After the course, Ben will return to France ‘to join another boat as ship’s carpenter’ until he can raise enough money to start his own boat building business.
As well as providing a portrait of life as a Lyme Regis boat builder, BBA’s graduates are part of the broader story of how a small Dorset fishing community, interspersed by the volatile comings and goings of major commercial shipping, was put on the map as a stop-off point for those on their way into today’s global marine industry.

Even before cleaning and sealing, Luke Browne's 17½-foot cedar strip canoe is beautiful

‘Our people go out all over the world and take on a wide range of jobs, from repairs and maintenance in local yards to building super-yachts for high-profile celebrities, says BBA Principle, Yvonne Green.
Few Lyme Regis residents can appreciate how the town’s boat building has changed like local maritime historian Ken Gollop, who, following in his grandfather’s footsteps, eked out a living from Lyme Bay for close to half a century.
‘When I was a kid a lot of local people had a boat; it was part of life,’ Ken recalls, as raindrops splatter on the windows of his Lyme Regis living room, overlooking the sweeping shoreline of the harbour below.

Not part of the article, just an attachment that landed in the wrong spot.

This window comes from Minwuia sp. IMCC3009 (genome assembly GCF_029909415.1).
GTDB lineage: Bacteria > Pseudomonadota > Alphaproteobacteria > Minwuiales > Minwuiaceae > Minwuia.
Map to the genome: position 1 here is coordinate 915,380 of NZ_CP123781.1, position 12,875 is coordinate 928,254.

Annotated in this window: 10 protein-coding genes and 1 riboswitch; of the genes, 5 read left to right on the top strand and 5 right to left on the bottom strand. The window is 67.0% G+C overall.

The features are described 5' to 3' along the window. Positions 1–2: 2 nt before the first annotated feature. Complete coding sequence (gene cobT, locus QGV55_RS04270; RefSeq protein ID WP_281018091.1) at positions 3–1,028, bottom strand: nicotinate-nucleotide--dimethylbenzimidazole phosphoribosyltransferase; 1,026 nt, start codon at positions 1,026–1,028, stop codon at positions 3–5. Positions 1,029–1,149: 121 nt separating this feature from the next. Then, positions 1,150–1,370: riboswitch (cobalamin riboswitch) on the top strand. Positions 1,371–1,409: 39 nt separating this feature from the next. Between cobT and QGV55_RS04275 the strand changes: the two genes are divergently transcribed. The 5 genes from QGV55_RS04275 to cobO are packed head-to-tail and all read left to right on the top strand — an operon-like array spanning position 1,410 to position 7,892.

Although Lyme Regis hasn’t been a major commercial boat building centre since the late-1800s, Ken remembers a time when ‘people were building boats in garden sheds’, and local builders were churning out a steady stream of boats to supply a wide range of local industries.
In the twenty years after the outbreak of World War 1, demand for locally built boats declined to an extent that’s difficult to imagine at a time when boats are considered an expensive luxury, and people with skills to maintain a wooden boat are part of a tiny minority.
In 1940, Harold Mears – the last of Lyme’s commercial boat builders – moved to Beer. By the late 1950s, the production of fibreglass had been perfected, the number of builders with the skills to maintain wooden boats had reached an all time low, and ever-bigger, more technologically advanced, modern fishing trawlers were well and truly in business.
The decline of local boat building and ownership caused the town’s maritime culture to change beyond measure.
‘People started calling us Bristol-on-Sea because half the boats were owned by Bristol or Taunton people,’ remembers Ken with a wistful smile. ‘Even these days, whenever I see boats coming in and out of the harbour I never know the people on them, whereas when I started up you’d always see people you knew.’
Boat building didn’t return to Lyme Regis until 1997, with the founding of the Lyme Regis International School of Boat Building, which was subsequently taken over by a new enterprise, Lyme Regis Boat Building Academy in September 2003.
Although not as previous generations knew it, today boat building is back in business in Lyme Regis. According to Yvonne Green, BBA is now launching ‘an average of fifteen to twenty boats a year’.